Sunday, September 20, 2009

Asia's political princesses step forward

It may be just a coincidence, but a number of Asia's political princesses are stepping forward at the same time to reclaim a part of the limelight enjoyed by their parents and build political spaces of their own. Some of them have been called the ninjas of their nations and others labelled spoilt brats riding on the wave of support.

No matter. Together, they are livening up the region's political scene. Sceptics are keen to see how they will perform. New faces even appeared in Myanmar last week. The daughters of two former Myanmar premiers jumped into the political fray with intentions to contest elections next year.

Ms Than Than Nu, 62, and Ms Nay Yee Ba Swe, reports say, will team up with Ms Cho Cho Kyaw Nyein, the daughter of a former deputy premier, to form the Democratic Party. Their bid has raised questions about what it would do for the fortunes of another political princess - Ms Aung San Suu Kyi, the daughter of former military General Aung San, who remains under house arrest.

Elsewhere, other daughters are attempting to join the ruling class.

Ms Park Geun Hye, 57, is the daughter of late South Korean dictator Park Chung Hee, who is revered for transforming the country's moribund economy into an industrial powerhouse yet despised by some for his authoritarian ways. She is now among leading contenders to be president when elections are held some time in 2011 or 2012.
Indonesia's Puan Maharani, 36, is the granddaughter of former president Sukarno and daughter of former president Megawati Sukarnoputri.

She could become the conciliatory political figure who brings together her mother's Indonesian Democratic Party - Struggle (PDI-P) and President Susilo Bambang Yudhoyono's Democratic Party. Political observers say she may well be offered a position in Dr Yudhoyono's next Cabinet and that she might accept. Encouragement is coming from her father Taufik Kiemas, who reportedly believes that it would not be advantageous for the PDI-P to remain out of government.

In the Philippines, former dictator Ferdinand Marcos' daughter Imee Marcos turned heads last month when she attended the funeral of former president Corazon Aquino, who inspired the people-led revolution that toppled the Marcos regime. Filipino political pundits saw her appearance as a conciliatory gesture to restore rapport between the two prominent political families.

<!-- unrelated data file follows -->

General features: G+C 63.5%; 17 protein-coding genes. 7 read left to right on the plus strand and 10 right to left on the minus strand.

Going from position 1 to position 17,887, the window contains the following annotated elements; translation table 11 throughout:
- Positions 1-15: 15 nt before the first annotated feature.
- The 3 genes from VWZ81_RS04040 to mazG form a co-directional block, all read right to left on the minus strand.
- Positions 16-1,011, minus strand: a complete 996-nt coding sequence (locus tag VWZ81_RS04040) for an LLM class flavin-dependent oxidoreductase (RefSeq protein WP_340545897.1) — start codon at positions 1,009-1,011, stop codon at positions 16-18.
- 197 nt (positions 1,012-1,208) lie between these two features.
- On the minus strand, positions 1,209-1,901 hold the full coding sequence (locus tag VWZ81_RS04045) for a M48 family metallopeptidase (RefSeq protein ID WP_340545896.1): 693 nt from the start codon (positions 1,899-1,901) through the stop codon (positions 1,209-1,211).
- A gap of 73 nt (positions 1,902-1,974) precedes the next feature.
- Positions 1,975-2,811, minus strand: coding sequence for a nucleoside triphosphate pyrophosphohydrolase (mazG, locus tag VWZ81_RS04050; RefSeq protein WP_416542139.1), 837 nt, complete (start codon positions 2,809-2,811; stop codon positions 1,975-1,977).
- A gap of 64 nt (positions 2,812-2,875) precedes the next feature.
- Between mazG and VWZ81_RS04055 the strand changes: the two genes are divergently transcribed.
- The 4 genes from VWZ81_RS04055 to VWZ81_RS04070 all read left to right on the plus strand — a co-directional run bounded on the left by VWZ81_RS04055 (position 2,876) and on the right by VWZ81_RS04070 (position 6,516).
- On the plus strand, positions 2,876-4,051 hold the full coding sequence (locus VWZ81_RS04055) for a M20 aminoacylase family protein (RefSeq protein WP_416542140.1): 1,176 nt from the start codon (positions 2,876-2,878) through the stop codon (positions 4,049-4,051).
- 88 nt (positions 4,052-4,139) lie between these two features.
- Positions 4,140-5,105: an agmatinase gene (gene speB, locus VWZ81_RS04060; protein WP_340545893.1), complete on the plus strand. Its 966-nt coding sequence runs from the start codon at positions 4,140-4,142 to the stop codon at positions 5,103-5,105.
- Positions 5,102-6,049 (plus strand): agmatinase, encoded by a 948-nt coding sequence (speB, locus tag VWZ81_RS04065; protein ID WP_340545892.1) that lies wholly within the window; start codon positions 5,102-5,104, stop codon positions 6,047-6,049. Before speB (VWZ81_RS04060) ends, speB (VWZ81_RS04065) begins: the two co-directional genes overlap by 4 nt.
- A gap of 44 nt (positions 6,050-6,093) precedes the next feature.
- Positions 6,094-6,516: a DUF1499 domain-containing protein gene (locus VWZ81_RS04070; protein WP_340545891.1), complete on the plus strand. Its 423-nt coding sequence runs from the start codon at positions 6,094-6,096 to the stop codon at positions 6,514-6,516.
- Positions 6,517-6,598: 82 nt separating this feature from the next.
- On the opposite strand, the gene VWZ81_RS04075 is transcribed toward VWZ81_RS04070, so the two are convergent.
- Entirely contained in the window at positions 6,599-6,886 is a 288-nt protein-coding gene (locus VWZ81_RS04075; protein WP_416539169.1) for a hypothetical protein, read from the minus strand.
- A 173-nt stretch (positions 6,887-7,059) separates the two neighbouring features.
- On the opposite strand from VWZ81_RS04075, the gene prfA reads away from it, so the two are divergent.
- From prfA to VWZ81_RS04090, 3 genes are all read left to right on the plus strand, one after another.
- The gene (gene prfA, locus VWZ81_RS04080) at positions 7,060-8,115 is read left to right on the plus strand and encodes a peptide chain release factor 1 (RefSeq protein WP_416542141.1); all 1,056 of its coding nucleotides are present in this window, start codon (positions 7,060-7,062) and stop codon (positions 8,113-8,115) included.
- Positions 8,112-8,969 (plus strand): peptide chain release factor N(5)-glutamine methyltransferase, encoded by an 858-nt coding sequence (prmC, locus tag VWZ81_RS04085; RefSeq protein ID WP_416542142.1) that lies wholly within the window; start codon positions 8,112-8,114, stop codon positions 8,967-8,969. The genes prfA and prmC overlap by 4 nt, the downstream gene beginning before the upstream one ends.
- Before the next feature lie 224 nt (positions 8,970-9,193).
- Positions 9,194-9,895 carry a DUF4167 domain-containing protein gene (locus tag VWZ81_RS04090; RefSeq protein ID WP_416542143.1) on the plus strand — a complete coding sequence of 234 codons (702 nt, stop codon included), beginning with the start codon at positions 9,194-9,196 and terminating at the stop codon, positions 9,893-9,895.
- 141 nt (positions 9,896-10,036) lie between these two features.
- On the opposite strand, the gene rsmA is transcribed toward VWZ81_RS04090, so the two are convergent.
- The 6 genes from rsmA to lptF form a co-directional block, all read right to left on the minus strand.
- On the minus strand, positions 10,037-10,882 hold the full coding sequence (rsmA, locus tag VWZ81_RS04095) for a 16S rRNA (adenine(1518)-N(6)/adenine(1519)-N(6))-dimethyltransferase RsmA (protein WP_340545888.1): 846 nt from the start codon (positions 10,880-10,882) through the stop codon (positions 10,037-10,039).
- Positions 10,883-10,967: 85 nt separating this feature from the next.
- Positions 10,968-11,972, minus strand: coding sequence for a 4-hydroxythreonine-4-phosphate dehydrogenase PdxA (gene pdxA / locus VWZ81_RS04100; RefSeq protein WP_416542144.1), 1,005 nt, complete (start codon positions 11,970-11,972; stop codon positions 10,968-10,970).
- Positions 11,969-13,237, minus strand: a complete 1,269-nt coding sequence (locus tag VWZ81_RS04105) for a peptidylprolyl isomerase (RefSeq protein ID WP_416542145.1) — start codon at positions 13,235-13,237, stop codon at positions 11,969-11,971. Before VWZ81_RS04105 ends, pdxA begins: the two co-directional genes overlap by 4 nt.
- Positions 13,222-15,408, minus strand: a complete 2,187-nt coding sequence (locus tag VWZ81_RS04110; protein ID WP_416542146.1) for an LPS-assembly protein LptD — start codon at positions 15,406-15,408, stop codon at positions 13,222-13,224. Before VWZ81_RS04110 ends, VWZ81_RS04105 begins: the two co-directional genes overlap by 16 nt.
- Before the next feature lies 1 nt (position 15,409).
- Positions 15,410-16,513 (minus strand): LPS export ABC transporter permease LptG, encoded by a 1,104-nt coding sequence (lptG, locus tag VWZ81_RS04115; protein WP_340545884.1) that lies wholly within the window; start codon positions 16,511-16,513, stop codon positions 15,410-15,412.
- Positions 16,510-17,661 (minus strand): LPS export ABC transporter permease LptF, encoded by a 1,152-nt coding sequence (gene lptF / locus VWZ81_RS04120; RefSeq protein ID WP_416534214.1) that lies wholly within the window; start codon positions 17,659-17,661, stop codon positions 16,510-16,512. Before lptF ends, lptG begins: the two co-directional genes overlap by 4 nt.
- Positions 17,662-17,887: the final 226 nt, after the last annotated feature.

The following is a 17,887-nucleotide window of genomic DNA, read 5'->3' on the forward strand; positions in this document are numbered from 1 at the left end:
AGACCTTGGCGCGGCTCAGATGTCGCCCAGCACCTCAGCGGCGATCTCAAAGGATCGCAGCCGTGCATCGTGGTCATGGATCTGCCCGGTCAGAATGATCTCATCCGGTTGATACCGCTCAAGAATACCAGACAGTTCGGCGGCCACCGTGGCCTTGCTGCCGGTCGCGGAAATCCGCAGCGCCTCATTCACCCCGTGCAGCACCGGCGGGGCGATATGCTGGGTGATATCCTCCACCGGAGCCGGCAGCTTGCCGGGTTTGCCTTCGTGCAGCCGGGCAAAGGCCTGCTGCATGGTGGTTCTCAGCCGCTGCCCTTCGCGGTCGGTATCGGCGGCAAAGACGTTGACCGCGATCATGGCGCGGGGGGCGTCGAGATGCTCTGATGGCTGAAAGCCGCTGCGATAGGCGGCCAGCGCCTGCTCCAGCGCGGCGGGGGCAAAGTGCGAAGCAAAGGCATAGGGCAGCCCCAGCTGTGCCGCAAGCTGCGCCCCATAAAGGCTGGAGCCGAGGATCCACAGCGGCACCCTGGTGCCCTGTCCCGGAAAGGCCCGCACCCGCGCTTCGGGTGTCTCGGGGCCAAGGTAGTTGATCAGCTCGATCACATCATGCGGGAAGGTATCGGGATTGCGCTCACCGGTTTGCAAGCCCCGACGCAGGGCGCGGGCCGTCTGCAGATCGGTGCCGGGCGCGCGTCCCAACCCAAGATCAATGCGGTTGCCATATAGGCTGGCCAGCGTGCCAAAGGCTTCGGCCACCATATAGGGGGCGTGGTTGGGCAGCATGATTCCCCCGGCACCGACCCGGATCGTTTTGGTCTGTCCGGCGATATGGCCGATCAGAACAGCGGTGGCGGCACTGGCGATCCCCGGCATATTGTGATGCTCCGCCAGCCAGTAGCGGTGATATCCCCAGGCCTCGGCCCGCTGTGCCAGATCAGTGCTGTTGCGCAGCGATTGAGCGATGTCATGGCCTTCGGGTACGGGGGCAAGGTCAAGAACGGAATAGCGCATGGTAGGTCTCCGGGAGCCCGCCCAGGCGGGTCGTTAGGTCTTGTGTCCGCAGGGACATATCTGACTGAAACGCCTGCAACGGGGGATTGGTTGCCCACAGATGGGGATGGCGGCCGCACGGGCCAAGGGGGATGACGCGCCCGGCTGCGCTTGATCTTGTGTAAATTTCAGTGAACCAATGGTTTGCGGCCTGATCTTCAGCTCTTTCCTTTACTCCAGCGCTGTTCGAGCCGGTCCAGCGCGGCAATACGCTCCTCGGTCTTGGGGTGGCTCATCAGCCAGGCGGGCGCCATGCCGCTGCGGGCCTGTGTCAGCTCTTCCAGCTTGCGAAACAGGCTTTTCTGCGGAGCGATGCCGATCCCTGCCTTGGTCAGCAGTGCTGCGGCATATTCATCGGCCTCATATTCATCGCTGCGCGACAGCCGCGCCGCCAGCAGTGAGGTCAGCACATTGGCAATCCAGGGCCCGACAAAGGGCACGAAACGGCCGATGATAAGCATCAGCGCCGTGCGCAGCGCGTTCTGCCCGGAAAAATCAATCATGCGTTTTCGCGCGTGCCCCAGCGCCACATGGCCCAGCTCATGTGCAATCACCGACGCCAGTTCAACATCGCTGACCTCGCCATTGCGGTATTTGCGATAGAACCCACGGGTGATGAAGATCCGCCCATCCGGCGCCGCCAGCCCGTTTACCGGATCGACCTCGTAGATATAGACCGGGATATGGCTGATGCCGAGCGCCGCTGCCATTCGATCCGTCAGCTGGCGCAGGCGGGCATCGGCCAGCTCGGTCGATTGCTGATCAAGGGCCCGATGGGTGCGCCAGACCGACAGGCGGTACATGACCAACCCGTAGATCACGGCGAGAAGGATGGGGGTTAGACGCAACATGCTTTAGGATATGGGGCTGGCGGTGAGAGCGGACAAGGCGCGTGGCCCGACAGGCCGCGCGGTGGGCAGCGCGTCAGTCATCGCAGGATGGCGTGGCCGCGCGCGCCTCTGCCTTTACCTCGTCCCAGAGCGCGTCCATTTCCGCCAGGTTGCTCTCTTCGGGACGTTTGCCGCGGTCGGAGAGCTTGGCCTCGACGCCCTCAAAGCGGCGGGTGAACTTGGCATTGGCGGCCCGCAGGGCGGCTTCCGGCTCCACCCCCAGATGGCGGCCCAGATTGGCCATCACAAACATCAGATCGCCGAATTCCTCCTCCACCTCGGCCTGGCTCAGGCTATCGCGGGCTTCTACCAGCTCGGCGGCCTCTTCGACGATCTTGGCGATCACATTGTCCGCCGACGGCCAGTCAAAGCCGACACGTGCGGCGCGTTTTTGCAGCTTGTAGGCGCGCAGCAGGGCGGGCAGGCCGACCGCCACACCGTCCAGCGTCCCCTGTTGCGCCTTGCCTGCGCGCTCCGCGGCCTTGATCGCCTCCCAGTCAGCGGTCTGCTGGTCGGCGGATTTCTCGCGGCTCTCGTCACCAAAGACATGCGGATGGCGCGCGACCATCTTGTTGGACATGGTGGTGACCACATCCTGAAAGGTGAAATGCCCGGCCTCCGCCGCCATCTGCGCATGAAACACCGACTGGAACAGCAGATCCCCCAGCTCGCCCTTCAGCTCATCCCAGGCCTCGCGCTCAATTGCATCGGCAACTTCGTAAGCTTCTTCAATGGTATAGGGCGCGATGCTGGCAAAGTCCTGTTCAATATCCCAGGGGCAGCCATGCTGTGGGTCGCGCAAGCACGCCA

Indeed, dynasty descendants often gain a special position in the region's political landscape. While this treatment is similar for both sons and daughters, the latter often attract more attention, with the respect accorded to them seen as a gesture to elevate the status of women in Asia's male-dominated societies. Among these daughters, those who rose to the highest levels of power exhibited their own strengths as well.

This list would include India's late prime minister Indira Gandhi and former Pakistani prime minister Benazir Bhutto, both of whom were assassinated, and Sri Lanka's former president Chandrika Kumaratunga. Yet there is no denying the similarities that these daughters share with their fathers add to their appeal.
Puan Maharani, observers have said, has the charisma of her mother.

Ms Park, on the other hand, it is said, reflects the strengths of her father. In 2006, she remained unfazed after an assailant pounced on her and slashed her cheek with a small knife, leaving a 10cm cut that required 60 stitches. Less than 10 days after the incident, she was back at work. Likewise, in 1974, her father had remained unshaken when his wife was slain by an assassin's bullet that missed him. He proceeded to conclude his speech before turning to her.

As the chairman of the Grand National Party three years ago, she had helped to consolidate its gains in the elections that took place then. Yet, in a region that is embracing modernisation, there is closer scrutiny of the privileges that such dynasty children enjoy and whether it is commensurate with their contributions.
Manila-based political scientist Benito Lim points out that Ms Marcos went to a university in the United States to study but reportedly did not complete the programme. Still, because of the popularity she enjoyed in the province where the family lives, she became a governor. Today, as she remains in the public eye, there are questions about why she does not do more to improve the plight of her people.

Likewise in Japan, the reappearance of the outspoken, non-conformist, former foreign minister Makiko Tanaka, 65, last month got people talking. She joined the Democratic Party of Japan (DPJ) just before the election campaign began, promising to play a bigger role. Yet her critics wonder what the daughter of former premier Kakuei Tanaka can contribute, especially now that the DPJ Cabinet has been announced. Some political observers believe she could still play an important role given that DPJ heavyweight Ichiro Ozawa was her father's protege.

But her stint in government left much to be desired. As foreign minister in former premier Junichiro Koizumi's Cabinet, she upset senior bureaucrats and criticised then US President George W. Bush's missile shield plans. She also clashed with Mr Koizumi, which eventually led to her departure from the Liberal Democratic Party in 2002.

According to Dr Lam Peng Er, a senior research fellow at the East Asia Institute in Singapore, her reappearance is because patronage politics remains alive in Asia. Perhaps she is keeping the seat warm for her son, he suggested. Elevated status
Dynasty descendants often gain a special position in the region's political landscape. While this treatment is similar for both sons and daughters, the latter often attract more attention, with the respect accorded to them seen as a gesture to elevate the status of women in Asia's male- dominated societies. The Straits Times (Singapore) Shefali Rekhi

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